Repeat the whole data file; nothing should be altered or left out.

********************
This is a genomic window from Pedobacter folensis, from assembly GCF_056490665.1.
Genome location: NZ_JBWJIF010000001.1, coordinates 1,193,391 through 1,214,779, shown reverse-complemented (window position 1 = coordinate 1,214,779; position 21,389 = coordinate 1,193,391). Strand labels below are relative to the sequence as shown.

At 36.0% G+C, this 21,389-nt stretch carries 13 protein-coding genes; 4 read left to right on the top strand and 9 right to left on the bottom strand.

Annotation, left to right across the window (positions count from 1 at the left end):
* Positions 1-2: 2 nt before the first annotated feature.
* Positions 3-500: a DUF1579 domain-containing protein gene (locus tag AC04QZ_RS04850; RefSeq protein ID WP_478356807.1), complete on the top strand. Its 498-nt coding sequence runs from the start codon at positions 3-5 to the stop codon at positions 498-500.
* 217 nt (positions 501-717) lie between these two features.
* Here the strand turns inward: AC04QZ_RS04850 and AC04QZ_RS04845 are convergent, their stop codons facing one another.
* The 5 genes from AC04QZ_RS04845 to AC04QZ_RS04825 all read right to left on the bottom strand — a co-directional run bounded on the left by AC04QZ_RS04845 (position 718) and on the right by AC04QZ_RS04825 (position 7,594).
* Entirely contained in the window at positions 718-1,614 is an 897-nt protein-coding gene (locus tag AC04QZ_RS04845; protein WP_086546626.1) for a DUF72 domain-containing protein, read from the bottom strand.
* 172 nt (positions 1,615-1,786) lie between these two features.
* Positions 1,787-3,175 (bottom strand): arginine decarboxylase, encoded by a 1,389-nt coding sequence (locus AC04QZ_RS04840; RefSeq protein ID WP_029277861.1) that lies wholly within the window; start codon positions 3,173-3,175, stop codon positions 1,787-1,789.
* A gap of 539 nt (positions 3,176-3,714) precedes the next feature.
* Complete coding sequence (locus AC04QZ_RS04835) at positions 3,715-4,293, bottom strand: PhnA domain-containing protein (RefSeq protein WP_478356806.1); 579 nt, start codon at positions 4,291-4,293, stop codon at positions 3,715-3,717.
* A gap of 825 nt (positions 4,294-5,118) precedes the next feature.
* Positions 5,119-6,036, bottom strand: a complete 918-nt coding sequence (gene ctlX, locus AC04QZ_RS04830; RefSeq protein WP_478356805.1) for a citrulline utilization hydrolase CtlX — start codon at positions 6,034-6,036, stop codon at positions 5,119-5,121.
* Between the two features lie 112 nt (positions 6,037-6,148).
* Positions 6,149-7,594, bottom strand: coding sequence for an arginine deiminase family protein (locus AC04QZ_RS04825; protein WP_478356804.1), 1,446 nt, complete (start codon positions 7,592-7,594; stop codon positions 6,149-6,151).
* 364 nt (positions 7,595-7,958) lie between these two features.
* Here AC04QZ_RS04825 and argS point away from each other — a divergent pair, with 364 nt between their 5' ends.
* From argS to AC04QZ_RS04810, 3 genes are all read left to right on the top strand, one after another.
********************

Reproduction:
This is a genomic window from Pedobacter folensis, from assembly GCF_056490665.1.
Genome location: NZ_JBWJIF010000001.1, coordinates 1,193,391 through 1,214,779, shown reverse-complemented (window position 1 = coordinate 1,214,779; position 21,389 = coordinate 1,193,391). Strand labels below are relative to the sequence as shown.

At 36.0% G+C, this 21,389-nt stretch carries 13 protein-coding genes; 4 read left to right on the top strand and 9 right to left on the bottom strand.

Annotation, left to right across the window (positions count from 1 at the left end):
* Positions 1-2: 2 nt before the first annotated feature.
* Positions 3-500: a DUF1579 domain-containing protein gene (locus tag AC04QZ_RS04850; RefSeq protein ID WP_478356807.1), complete on the top strand. Its 498-nt coding sequence runs from the start codon at positions 3-5 to the stop codon at positions 498-500.
* 217 nt (positions 501-717) lie between these two features.
* Here the strand turns inward: AC04QZ_RS04850 and AC04QZ_RS04845 are convergent, their stop codons facing one another.
* The 5 genes from AC04QZ_RS04845 to AC04QZ_RS04825 all read right to left on the bottom strand — a co-directional run bounded on the left by AC04QZ_RS04845 (position 718) and on the right by AC04QZ_RS04825 (position 7,594).
* Entirely contained in the window at positions 718-1,614 is an 897-nt protein-coding gene (locus tag AC04QZ_RS04845; protein WP_086546626.1) for a DUF72 domain-containing protein, read from the bottom strand.
* 172 nt (positions 1,615-1,786) lie between these two features.
* Positions 1,787-3,175 (bottom strand): arginine decarboxylase, encoded by a 1,389-nt coding sequence (locus AC04QZ_RS04840; RefSeq protein ID WP_029277861.1) that lies wholly within the window; start codon positions 3,173-3,175, stop codon positions 1,787-1,789.
* A gap of 539 nt (positions 3,176-3,714) precedes the next feature.
* Complete coding sequence (locus AC04QZ_RS04835) at positions 3,715-4,293, bottom strand: PhnA domain-containing protein (RefSeq protein WP_478356806.1); 579 nt, start codon at positions 4,291-4,293, stop codon at positions 3,715-3,717.
* A gap of 825 nt (positions 4,294-5,118) precedes the next feature.
* Positions 5,119-6,036, bottom strand: a complete 918-nt coding sequence (gene ctlX, locus AC04QZ_RS04830; RefSeq protein WP_478356805.1) for a citrulline utilization hydrolase CtlX — start codon at positions 6,034-6,036, stop codon at positions 5,119-5,121.
* Between the two features lie 112 nt (positions 6,037-6,148).
* Positions 6,149-7,594, bottom strand: coding sequence for an arginine deiminase family protein (locus AC04QZ_RS04825; protein WP_478356804.1), 1,446 nt, complete (start codon positions 7,592-7,594; stop codon positions 6,149-6,151).
* 364 nt (positions 7,595-7,958) lie between these two features.
* Here AC04QZ_RS04825 and argS point away from each other — a divergent pair, with 364 nt between their 5' ends.
* From argS to AC04QZ_RS04810, 3 genes are all read left to right on the top strand, one after another.